What Secondary Camera Do You Use?


I've seen many fellow photojournalist posting on social media their use of multiple cameras for interviews. Currently, I use a Go Pro as my secondary for the wide cutaway two shot.
As part of an Investigative News team, I've been asked to incorporate more of the reporter and interviewee back and forth, and get the reversal shot of the reporter. The Go Pro can get the job done but I want something a bit more controllable.

My question to you all. What type of secondary camera do you use? (make/model)

I am asking because my executive producer told me to get a pricing on possible cameras and maybe the company will purchase it for me. Now I have seen many use DSLR cameras but that may be a bit too pricey. Anyone know of any consumer cameras that could get the job done?
I second that about chip size. I'm not in news anymore, but still do a lot of doc-style work. Was on a 2 camera shoot recently that illustrates this problem. Shooting against a dark backdrop (very moody interview), and using a cookie to get a bit of detail from the backdrop. Anyway, A CAM was a Sony FS5 and B CAM was a Panasonic HPX500. So trying to match between a large sensor and smaller sensor. Color wasn't a problem, but getting the exposure to match was virtually impossible because of the limited dynamic range of the HPX500. The FS5 was able to hold a good exposure on their faces while also bringing in some detail from the background. But the 500... Exposed for the face but couldn't get detail from the backdrop.

All that to say... If you truly want to match well sensor size should be a concern. But if ergonomics is more of a concern, I'd say a GoPro or small mirrorless camera like a Sony A6300. If I were shooting news, those would be my backup cameras.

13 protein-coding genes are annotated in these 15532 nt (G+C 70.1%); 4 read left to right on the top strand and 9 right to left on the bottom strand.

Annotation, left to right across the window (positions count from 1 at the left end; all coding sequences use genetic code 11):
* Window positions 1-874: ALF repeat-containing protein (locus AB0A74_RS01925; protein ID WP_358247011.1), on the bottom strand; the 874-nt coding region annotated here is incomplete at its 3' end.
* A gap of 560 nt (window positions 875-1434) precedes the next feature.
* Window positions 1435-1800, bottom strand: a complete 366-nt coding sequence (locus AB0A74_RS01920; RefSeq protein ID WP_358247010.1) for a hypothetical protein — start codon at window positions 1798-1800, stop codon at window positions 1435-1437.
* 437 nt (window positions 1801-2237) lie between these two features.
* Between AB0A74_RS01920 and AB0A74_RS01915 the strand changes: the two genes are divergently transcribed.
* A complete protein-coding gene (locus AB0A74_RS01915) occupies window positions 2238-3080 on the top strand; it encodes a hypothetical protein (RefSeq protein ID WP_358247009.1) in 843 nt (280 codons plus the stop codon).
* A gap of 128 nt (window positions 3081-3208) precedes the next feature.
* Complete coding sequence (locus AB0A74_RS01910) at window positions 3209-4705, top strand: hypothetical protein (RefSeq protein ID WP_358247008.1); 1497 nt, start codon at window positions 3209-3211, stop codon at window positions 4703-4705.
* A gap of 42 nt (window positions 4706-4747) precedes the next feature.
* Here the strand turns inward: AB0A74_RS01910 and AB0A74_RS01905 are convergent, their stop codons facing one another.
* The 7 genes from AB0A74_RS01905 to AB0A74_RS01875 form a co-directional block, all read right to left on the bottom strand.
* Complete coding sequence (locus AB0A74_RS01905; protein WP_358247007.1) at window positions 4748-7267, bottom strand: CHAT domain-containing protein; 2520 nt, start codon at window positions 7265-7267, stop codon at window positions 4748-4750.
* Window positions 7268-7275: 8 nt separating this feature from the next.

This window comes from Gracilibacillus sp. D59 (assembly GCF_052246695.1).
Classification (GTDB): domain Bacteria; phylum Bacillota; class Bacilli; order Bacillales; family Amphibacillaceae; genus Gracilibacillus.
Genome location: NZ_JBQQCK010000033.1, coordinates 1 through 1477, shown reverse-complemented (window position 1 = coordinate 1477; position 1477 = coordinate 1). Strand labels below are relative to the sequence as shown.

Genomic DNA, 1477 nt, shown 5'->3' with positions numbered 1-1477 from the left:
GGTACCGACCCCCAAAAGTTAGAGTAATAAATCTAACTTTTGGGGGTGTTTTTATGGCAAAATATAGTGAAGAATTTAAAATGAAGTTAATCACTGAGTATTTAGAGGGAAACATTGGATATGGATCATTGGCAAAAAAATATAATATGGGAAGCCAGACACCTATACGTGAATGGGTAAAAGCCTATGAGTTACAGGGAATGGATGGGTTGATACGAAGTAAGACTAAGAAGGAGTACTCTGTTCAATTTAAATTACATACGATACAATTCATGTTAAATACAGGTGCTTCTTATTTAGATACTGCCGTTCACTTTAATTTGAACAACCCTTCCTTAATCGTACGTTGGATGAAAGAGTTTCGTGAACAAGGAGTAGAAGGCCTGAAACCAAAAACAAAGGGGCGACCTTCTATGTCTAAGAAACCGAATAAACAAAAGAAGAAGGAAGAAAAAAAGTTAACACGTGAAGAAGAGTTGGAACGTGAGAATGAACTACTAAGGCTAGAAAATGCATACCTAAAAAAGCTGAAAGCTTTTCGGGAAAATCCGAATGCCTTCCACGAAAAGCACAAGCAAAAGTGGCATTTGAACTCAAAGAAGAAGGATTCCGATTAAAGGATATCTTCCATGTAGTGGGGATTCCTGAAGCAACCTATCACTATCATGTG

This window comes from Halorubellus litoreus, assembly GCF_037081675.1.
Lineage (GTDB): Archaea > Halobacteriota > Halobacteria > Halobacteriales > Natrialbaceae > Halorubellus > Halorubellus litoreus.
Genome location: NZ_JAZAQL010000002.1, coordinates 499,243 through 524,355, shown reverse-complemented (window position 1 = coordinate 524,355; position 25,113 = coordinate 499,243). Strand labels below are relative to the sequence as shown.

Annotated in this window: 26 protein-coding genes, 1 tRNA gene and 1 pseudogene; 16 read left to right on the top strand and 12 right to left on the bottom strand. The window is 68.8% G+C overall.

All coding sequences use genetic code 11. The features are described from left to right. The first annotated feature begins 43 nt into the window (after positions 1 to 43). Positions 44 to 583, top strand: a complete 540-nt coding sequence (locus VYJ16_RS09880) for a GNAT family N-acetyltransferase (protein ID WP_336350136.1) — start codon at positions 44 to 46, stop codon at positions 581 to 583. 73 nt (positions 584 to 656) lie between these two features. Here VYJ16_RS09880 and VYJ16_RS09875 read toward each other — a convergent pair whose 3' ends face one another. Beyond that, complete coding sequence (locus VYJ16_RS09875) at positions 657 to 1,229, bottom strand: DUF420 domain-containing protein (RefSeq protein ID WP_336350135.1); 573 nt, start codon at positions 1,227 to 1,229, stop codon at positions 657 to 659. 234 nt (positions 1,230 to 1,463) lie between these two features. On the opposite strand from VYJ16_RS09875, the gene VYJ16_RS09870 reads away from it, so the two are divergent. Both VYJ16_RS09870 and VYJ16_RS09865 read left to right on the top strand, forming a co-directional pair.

Well-known member
I use a Sony NX5U as a second camera. Great thing about carrying a second camera and tripod around is the entire back of my car behind the front seats is full so I don't have to carry around interns.


Well-known member
" Great thing about carrying a second camera and tripod around is the entire back of my car behind the front seats is full so I don't have to carry around interns."

Answer Of The Day!


zac love

Well-known member
Oh, and a Sony A6300 is budget friendly. About $1000 I think.
Yeah, but have you heard about the overheating? I don't have experience, but I think unless you're only doing short clips you might have lots of problems.

Sony A6000 can have overheating problems too, but much more manageable.

Both have 29min record limits, so if that's a problem, get a Panasonic GH3, GH4, GH5, which will record until the card is full or the battery is dead.
Yeah, the overheating is certainly an issue. I use it on a couple of personal, probono projects I do for a particular charity organization. Last year was shooting some interviews in 4K and I had to stop every 10 minutes or so due to overheating.

For shorter clips or general b-roll, it's a good option. But I only use it for interviews because it's convenient to travel with. These interviews were all across the country, and I needed something that could easily fit in my backpack.

Alaska cameradude

Well-known member
I think the 6500 has much less of a problem overheating. Definitely nice for
travel because it's so small. I'm waiting for the day Sony builds a camera
with the FS7 codecs and frame rates, the FS5's variable ND, and the a6500's
oversampled 4K sensor, in camera 5 axis stabilization and I wouldn't mind it
if they threw in the 6500's autofocus as well.....it'd be useful every once in
awhile. Ha, who am I kidding?

The Thrill

Active member
For quick-n'-dirty cutaways on a presser, I just whip out the iPhone (set to shoot 720p/60fps video, matches my P2 HPX-380 pretty well.)

For bigger projects, usually a GoPro knockoff...sometimes it matches, sometimes not so much. Or perhaps an HPX-170 for a true 2-camera shoot.